Review: Stephanie Garber
Photos: Kimberly Rottmayer
Interview: Piper (Kids Interview Bands)
It was a vibe of sheer giddiness that filled the Newport as Frightened Rabbit’s devoted followers crammed the pit Monday night. People were fairly frolicking in their anticipation for the Scottish electro-folk-rock five-piece to make their arrival onstage.
Known for lyrical emotional highs and lows and painting a gloomy landscape, the upbeat crowd (and sound) was juxtaposed throughout the night; songs with sparse, staccato beats you could sway and sing along to contrasting with the well-known, cathartic Frightened Rabbit lamentations. A deep, violet-blue stage washed the band with darkness as the pulsating electronic opening notes of “Get Out” sprung to life – (as did the crowd), then swelling into Pedestrian Verse’s well-loved “Holy” as the driving guitar surged under singer Scott Hutchison’s blunt admission: “I don’t mind being lonely, so leave me alone.”
Known for his self-deprecating chatter, Hutchinson didn’t disappoint, right off the bat stating to the crowd: “I’ve got this feckin’ sore throat, and I’ve just been drinking these shitty teas all day. That’s no fun.” (Later, as the sound of his teeth hitting the mic rang out, he had a good chuckle over that as well: “I just hit my feckin’ teeth with this microphone, what’s that about?”)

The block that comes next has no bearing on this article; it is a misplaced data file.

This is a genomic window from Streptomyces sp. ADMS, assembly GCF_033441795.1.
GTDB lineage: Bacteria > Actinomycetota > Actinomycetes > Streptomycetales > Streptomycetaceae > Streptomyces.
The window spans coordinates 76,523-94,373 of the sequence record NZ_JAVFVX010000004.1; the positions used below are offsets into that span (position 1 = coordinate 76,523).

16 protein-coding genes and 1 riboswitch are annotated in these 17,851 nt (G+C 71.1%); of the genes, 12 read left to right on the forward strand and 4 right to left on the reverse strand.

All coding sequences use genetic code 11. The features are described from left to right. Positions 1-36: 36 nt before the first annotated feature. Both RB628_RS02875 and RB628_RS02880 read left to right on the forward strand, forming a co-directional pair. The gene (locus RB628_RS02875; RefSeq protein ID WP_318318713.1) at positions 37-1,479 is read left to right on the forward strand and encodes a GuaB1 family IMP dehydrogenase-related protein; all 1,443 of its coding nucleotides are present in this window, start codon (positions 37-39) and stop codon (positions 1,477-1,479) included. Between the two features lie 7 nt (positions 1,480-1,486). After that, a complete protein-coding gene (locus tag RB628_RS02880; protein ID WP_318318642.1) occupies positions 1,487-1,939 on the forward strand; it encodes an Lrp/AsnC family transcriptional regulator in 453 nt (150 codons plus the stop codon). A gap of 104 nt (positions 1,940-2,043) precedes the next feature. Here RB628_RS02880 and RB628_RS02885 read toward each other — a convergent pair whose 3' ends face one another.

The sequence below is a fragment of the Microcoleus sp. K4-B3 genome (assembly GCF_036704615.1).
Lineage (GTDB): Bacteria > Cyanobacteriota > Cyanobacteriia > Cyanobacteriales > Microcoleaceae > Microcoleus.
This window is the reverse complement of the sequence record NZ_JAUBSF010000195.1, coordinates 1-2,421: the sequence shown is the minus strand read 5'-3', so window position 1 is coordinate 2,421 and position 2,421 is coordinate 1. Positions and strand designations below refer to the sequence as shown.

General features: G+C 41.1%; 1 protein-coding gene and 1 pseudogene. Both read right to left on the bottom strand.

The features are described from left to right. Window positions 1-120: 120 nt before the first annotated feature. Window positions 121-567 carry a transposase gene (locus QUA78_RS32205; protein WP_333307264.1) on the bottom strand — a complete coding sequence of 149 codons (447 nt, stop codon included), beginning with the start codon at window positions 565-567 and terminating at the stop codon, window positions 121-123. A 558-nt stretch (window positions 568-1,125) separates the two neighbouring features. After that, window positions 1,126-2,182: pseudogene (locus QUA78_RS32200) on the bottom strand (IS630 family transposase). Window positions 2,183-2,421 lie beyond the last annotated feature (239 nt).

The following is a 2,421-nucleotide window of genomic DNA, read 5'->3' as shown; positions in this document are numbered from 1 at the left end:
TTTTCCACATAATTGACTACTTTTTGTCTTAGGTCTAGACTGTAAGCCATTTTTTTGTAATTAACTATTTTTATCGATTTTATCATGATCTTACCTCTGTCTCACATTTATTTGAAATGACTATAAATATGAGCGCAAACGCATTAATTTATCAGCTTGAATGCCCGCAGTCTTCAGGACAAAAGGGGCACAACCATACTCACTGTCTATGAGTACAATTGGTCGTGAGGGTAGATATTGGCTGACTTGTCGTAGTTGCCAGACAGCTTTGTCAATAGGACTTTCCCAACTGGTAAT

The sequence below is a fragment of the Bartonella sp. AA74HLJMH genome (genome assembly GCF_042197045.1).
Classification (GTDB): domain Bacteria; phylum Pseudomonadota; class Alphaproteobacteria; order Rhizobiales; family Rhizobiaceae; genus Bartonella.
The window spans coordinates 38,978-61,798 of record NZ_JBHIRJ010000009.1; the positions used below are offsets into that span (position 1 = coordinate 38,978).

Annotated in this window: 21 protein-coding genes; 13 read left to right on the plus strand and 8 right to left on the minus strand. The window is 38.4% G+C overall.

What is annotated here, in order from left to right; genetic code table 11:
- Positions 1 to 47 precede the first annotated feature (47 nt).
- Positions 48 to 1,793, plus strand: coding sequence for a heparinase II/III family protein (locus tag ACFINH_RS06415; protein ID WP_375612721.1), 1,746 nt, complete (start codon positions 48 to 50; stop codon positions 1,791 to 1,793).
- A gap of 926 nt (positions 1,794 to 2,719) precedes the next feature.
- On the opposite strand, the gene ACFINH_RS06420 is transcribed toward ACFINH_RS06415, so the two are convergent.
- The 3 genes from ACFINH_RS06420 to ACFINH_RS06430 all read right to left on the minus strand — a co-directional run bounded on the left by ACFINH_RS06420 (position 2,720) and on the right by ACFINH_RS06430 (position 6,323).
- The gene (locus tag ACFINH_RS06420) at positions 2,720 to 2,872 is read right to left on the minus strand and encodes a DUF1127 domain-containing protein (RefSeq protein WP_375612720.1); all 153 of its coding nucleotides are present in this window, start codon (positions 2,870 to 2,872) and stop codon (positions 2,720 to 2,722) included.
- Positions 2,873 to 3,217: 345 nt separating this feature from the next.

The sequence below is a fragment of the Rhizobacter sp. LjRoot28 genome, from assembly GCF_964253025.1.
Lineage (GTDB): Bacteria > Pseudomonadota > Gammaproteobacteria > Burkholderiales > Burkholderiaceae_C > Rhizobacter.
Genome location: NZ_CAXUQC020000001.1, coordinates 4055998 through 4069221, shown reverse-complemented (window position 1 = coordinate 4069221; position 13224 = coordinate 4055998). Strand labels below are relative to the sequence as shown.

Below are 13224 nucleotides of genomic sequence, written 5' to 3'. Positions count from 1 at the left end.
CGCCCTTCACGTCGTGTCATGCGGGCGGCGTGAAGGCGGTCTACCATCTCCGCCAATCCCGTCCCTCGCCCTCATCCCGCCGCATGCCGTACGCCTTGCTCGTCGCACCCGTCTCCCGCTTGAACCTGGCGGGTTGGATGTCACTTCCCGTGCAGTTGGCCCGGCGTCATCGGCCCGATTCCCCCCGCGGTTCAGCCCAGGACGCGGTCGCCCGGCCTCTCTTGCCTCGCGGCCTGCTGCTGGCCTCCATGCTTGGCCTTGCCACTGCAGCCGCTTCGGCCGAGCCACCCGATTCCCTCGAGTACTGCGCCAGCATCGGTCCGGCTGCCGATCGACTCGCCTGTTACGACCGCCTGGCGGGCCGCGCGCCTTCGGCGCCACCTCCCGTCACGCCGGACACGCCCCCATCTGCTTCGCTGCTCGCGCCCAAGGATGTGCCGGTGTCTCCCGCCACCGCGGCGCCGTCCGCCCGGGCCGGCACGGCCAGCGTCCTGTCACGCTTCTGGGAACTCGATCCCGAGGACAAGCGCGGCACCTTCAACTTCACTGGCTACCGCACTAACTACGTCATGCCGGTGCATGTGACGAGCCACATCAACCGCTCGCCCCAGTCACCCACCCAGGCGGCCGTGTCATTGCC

From rhythmic shuffles to emotional swells of sound, they covered a wide sprinkling of songs from their catalog. The plaintive lyrics and mesmerizing sadness of “I Wish I was Sober” sounded like a heartbroken confession: “Wrapped my hand around the glass again; forgive me, I can’t speak straight”: conveying honesty as if we were reading a page out of his diary; yet still making you want to bounce up and down in obnoxious joy: “Come and shake me till I’m dry!” Okay, we will!
For the encore, Scott then returned to his old comedic tricks again, toying with the crowd and jokingly threatening not to play fan favorite “The Woodpile” if a rowdy fan didn’t behave – stringing us along a bit before acquiescing, causing another roar of elation.
With their tight rhythms and plaintive harmonies, Frightened Rabbit has that casually polished air of a band that’s played for a long time together – with a close-knit approachability that made it easy to believe we were sitting in a corner pub singing along and sobbing into our pints. Frightened Rabbit strikes a magical balance between despair and poetic joyfulness, ranging from stomping hand clappers like “Living in Colour” to the darker turn of “Lump Street”, with its soaring falsetto melody and foreboding electronic undercurrents. Darkly cerebral and brooding while pivoting into the upbeat, they really live in a place all of their own – where the rambunctious despair of the Scots live, perhaps.
(Before the show, Piper from Kids Interview Bands had a chance to spend a few minutes chatting with Frightened Rabbit frontman Scott Hutchison.)